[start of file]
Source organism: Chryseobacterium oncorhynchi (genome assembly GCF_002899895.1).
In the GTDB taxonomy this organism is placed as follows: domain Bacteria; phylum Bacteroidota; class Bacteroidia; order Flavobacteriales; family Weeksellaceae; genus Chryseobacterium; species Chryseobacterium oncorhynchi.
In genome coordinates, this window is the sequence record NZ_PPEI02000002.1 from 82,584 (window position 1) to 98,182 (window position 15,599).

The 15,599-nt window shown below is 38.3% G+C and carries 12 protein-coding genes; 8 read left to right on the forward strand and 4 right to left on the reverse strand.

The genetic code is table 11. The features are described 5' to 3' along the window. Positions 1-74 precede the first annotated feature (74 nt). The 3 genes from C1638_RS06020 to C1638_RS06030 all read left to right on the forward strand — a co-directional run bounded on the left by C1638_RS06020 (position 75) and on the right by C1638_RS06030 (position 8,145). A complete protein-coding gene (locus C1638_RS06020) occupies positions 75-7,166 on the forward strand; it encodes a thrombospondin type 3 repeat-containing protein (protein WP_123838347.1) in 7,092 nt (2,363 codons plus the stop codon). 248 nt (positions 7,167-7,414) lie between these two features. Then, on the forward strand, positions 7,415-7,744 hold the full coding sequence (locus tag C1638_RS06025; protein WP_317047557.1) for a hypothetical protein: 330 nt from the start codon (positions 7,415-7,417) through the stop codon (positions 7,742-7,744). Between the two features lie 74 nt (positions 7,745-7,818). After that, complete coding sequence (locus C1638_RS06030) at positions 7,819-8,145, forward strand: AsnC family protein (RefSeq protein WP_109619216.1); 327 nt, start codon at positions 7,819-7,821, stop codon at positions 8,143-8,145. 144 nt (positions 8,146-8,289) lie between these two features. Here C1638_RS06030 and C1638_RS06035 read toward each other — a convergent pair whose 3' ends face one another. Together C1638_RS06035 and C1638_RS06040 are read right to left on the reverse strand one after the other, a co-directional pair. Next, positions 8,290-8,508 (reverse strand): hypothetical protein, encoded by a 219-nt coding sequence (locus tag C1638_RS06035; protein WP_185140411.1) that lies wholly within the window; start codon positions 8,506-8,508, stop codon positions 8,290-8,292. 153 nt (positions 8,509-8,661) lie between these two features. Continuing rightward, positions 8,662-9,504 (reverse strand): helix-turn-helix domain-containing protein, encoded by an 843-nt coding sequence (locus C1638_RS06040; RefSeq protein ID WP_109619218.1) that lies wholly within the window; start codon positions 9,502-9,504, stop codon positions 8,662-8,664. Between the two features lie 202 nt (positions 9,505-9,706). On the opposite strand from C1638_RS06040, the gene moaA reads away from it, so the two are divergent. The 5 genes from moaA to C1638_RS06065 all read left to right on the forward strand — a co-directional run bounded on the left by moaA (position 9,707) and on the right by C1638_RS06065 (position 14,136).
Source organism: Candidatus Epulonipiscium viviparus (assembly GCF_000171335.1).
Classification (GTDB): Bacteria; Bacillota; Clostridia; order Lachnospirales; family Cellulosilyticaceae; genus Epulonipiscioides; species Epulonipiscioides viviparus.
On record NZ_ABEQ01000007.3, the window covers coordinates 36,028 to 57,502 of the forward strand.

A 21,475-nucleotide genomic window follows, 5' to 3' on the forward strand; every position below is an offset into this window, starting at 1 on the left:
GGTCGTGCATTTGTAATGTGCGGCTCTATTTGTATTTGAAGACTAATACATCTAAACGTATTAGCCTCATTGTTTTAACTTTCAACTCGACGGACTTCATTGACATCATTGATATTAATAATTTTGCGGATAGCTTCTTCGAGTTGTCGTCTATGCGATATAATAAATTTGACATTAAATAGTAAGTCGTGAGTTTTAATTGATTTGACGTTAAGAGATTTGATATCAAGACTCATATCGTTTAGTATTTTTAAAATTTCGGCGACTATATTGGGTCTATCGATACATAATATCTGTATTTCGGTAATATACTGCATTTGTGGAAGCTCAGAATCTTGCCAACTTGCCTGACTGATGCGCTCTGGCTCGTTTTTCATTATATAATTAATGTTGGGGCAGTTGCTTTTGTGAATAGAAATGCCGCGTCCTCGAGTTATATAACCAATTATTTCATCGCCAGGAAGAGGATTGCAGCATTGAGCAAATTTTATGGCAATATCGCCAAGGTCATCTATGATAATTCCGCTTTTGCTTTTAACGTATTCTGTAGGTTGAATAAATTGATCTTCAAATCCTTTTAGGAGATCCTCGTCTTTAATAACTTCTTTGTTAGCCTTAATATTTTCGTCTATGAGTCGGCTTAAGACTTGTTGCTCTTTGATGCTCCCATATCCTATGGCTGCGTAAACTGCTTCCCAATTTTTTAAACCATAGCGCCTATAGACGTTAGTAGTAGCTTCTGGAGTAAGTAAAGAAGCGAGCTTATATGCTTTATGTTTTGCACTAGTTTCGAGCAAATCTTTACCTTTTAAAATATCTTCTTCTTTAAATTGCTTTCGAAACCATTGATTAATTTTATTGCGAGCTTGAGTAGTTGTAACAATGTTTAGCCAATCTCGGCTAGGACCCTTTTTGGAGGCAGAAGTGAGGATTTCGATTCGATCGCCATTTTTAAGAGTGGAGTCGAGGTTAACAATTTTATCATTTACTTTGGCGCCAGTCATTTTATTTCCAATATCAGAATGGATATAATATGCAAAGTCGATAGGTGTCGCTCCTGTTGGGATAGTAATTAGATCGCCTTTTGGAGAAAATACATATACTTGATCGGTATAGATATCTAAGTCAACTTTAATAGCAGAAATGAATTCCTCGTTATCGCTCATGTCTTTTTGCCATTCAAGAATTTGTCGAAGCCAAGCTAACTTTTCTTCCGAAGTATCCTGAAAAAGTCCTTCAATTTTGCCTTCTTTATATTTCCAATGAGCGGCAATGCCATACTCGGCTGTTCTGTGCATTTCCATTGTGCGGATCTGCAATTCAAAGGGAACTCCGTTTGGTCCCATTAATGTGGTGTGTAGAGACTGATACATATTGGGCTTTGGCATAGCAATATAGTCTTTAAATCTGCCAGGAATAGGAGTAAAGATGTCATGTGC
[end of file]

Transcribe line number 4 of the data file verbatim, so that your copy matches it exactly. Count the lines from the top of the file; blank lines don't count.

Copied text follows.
The 15,599-nt window shown below is 38.3% G+C and carries 12 protein-coding genes; 8 read left to right on the forward strand and 4 right to left on the reverse strand.